Calorie for calorie, leafy green vegetables like spinach provide more nutrients than any other food. Spinach is thought to have originated in ancient Persia. Spinach made its way to China in the 7th century when the king of Nepal sent it as a gift to this country. Spinach has a much more recent history in Europe than many other vegetables. It was only brought to that continent in the 11th century, when the Moors introduced it into Spain. In fact, for a while, spinach was known as “the Spanish vegetable” in England. (more…)
Found on foodie site, saveur.com, this easy one-pan meal is just the thing for a fulfilling breakfast that comes together in the blink of an eye. The debate rages on as to the origin of this San Francisco dish—”Joe’s” restaurant has seen several incarnations. Original Joe’s on Taylor Street, however, has had it on the menu for 59 years. Serves 2. (more…)
This recipe, found on simplyfreshcooking.com is a great way to use arugula. The great thing about pesto is that it’s so versatile. You can literally use any kind of leafy green in place of the arugula – even spinach, mustard greens, swiss chard.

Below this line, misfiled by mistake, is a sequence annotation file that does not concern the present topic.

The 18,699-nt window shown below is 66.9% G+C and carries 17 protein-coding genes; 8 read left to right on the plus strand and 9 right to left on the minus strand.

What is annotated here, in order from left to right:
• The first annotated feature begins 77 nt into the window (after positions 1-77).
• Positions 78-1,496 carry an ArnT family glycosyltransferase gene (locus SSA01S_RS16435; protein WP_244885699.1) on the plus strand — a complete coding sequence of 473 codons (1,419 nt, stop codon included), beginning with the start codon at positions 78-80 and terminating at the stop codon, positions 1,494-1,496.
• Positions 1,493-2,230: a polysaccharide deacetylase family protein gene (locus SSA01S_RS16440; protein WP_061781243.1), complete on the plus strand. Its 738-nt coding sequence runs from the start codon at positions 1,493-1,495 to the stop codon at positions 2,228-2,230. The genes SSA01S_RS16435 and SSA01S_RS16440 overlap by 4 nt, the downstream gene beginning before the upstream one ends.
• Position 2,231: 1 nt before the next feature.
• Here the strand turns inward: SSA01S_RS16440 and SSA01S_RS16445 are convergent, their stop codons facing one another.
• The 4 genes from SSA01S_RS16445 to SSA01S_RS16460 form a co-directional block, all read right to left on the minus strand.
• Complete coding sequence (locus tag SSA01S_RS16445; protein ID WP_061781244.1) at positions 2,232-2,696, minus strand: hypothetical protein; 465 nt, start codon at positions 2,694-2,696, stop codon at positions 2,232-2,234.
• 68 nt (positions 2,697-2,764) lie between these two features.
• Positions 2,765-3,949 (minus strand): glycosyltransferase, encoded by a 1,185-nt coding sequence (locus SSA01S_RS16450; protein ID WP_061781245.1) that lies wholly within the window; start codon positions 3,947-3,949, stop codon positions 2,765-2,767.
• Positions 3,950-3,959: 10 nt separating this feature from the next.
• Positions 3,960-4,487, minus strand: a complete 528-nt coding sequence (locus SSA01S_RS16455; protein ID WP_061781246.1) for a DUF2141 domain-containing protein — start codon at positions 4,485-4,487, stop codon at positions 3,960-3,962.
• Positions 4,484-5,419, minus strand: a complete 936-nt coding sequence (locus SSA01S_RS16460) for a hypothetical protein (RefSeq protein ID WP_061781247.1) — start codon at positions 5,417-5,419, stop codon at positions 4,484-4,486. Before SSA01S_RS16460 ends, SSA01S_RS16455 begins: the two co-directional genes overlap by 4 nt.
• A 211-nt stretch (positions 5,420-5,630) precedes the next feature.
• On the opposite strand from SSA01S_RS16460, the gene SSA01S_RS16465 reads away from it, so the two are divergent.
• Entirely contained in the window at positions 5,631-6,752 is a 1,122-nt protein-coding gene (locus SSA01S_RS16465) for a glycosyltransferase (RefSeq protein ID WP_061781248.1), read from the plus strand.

The greens aren’t the only thing you can substitute. Choose a different nut – like almonds or walnuts. Just remember to toast them first. This allows their natural oils to be released and their hidden aromas to come out, which means more flavor for your pesto. Yields about 1 cup. (more…)
Here is a greens recipe, from CSA member Veronica Sidhu (author of Menus and Memories from Punjab: Meals to Nourish Body and Soul), using paneer cheese rather than lentils. It is one most Americans are familiar with from Indian restaurant dishes. Recipe may be halved or frozen. Yields 8 servings (4 cups greens without cheese cubes). (more…)